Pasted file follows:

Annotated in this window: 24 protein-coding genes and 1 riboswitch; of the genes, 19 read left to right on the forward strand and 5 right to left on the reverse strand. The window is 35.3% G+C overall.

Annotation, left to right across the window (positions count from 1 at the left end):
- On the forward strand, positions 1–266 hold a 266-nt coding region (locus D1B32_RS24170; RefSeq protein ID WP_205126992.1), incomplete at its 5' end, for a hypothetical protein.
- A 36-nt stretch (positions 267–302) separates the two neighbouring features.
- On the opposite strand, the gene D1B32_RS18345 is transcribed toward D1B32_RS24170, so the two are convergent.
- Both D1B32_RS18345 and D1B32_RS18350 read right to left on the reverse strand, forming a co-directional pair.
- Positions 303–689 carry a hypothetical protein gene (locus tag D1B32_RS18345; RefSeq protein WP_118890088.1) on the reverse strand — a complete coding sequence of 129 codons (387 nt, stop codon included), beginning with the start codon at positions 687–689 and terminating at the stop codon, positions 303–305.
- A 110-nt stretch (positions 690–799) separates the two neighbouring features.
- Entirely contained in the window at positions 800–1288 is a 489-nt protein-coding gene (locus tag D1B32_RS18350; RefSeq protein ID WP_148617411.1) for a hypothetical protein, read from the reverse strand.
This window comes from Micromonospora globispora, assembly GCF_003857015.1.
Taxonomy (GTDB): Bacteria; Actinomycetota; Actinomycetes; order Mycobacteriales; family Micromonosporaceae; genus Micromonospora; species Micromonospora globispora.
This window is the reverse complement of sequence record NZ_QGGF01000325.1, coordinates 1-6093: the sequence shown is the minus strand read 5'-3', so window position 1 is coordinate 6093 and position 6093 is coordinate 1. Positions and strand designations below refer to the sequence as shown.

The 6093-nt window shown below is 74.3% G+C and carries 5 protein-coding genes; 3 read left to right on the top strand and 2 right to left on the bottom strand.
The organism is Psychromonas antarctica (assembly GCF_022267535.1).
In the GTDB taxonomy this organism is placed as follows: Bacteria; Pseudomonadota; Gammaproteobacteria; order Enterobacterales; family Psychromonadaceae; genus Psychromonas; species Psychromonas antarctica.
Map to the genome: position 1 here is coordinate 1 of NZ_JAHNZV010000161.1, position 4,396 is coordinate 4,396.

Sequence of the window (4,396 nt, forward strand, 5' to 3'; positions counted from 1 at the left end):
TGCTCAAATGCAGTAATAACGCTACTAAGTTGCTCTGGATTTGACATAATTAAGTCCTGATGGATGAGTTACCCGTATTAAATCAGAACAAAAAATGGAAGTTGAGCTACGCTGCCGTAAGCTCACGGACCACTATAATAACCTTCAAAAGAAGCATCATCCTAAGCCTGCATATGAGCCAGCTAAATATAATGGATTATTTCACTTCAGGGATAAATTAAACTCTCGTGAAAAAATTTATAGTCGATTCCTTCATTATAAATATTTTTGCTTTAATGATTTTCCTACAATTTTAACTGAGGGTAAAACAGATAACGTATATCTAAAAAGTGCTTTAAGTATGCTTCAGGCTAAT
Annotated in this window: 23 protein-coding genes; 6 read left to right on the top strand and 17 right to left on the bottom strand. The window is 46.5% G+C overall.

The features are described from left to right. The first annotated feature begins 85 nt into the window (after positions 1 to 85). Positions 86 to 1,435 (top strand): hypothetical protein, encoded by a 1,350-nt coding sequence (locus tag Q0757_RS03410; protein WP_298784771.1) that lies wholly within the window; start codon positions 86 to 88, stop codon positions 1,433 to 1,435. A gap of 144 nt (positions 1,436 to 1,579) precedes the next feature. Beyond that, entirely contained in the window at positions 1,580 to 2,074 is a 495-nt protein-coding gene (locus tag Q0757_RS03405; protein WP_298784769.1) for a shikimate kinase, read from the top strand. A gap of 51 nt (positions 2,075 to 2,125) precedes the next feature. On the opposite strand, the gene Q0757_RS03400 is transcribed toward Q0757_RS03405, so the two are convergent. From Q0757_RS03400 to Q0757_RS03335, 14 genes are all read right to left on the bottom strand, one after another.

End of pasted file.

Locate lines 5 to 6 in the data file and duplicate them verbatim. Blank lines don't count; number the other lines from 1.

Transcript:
- On the opposite strand, the gene D1B32_RS18345 is transcribed toward D1B32_RS24170, so the two are convergent.
- Both D1B32_RS18345 and D1B32_RS18350 read right to left on the reverse strand, forming a co-directional pair.